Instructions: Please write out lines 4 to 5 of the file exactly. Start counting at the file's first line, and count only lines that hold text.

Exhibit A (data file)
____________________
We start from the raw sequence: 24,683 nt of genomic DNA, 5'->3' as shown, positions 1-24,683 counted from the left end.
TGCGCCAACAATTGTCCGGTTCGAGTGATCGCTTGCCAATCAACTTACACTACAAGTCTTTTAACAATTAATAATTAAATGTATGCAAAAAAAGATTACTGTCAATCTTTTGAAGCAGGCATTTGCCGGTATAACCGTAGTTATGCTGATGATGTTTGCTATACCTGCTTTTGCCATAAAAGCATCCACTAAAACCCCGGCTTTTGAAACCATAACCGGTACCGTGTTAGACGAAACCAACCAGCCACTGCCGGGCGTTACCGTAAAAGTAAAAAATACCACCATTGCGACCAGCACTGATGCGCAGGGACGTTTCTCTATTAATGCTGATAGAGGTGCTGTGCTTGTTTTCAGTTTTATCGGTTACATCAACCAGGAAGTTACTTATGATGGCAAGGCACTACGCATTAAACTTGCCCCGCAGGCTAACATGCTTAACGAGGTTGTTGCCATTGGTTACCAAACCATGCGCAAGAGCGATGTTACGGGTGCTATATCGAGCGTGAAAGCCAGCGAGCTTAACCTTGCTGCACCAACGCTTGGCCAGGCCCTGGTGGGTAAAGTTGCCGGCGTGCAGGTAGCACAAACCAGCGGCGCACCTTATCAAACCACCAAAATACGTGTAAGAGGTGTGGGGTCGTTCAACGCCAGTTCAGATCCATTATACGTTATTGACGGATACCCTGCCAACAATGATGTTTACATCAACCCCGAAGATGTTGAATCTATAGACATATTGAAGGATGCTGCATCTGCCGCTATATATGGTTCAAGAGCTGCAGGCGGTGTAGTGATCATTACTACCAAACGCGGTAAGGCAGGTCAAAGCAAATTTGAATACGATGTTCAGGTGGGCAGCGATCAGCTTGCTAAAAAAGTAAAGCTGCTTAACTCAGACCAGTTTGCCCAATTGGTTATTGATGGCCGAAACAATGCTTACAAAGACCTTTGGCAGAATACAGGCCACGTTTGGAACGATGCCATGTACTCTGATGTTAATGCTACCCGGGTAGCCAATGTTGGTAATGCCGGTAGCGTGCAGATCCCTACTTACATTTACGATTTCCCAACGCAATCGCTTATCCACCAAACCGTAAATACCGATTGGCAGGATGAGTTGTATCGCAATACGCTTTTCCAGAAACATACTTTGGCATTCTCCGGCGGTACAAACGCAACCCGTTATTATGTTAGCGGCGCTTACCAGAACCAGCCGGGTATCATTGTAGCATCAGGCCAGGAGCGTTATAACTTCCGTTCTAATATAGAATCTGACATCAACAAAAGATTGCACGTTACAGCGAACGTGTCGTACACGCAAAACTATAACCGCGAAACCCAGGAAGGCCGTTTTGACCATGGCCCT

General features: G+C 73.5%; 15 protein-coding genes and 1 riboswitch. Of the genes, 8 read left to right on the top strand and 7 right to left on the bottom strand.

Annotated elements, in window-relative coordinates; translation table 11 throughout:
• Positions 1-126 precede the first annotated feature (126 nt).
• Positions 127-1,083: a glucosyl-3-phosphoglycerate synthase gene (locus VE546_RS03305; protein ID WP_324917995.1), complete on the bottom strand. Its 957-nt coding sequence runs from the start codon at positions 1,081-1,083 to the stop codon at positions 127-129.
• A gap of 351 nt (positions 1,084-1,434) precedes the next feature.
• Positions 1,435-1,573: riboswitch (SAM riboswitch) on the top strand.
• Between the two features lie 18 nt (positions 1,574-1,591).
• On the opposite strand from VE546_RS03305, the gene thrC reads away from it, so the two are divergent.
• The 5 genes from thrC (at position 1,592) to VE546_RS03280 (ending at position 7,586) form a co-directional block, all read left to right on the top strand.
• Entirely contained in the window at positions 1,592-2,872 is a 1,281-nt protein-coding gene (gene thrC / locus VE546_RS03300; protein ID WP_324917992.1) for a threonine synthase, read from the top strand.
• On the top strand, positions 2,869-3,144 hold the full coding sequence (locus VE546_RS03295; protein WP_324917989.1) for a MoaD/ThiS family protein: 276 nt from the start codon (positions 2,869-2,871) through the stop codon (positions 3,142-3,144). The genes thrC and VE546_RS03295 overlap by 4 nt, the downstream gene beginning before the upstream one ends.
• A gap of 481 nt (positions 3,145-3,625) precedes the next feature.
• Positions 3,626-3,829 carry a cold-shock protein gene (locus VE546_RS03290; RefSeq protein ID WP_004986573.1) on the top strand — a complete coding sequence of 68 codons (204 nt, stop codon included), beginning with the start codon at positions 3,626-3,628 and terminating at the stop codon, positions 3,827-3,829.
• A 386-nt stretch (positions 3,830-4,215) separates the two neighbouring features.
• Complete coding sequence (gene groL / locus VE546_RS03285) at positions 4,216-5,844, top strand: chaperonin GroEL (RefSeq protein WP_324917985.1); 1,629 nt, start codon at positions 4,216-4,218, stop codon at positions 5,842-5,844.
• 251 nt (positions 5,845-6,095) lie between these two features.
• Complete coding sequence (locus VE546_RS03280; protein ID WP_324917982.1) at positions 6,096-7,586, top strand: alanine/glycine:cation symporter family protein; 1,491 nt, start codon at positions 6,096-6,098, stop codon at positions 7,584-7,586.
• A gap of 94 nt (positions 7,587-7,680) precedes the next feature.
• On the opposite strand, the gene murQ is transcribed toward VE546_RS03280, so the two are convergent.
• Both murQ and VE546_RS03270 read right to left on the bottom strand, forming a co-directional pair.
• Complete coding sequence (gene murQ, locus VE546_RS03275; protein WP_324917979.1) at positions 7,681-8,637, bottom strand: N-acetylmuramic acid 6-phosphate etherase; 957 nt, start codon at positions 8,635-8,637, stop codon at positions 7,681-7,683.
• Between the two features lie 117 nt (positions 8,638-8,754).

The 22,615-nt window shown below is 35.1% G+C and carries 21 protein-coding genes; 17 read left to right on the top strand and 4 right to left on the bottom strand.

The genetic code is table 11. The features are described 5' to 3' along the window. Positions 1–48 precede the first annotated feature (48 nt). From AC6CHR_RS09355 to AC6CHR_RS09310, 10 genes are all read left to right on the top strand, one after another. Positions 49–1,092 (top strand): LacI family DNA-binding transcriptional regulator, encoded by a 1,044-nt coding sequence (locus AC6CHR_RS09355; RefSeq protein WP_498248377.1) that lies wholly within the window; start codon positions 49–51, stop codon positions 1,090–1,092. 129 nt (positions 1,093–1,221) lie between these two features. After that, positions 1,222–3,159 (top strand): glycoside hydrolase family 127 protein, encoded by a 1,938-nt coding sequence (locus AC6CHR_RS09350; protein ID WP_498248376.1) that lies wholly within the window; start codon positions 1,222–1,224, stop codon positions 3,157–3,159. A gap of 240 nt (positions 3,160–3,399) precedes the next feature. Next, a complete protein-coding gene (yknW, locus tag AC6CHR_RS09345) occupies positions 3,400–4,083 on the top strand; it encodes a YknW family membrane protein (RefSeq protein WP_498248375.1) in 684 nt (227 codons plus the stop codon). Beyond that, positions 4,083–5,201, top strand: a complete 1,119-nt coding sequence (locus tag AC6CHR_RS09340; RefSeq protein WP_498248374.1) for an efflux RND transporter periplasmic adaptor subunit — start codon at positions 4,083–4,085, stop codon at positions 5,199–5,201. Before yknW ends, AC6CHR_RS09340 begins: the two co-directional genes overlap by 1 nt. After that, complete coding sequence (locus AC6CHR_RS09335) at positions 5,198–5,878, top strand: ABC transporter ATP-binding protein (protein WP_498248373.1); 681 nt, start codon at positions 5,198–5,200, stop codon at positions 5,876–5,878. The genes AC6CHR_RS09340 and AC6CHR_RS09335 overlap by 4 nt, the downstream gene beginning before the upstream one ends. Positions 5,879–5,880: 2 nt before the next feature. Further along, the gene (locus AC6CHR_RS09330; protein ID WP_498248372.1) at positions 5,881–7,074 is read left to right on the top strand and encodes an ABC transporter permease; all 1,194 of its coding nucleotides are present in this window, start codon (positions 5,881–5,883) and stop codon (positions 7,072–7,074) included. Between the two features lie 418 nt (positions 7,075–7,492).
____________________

Annotated elements, in window-relative coordinates; translation table 11 throughout:
• Positions 1-126 precede the first annotated feature (126 nt).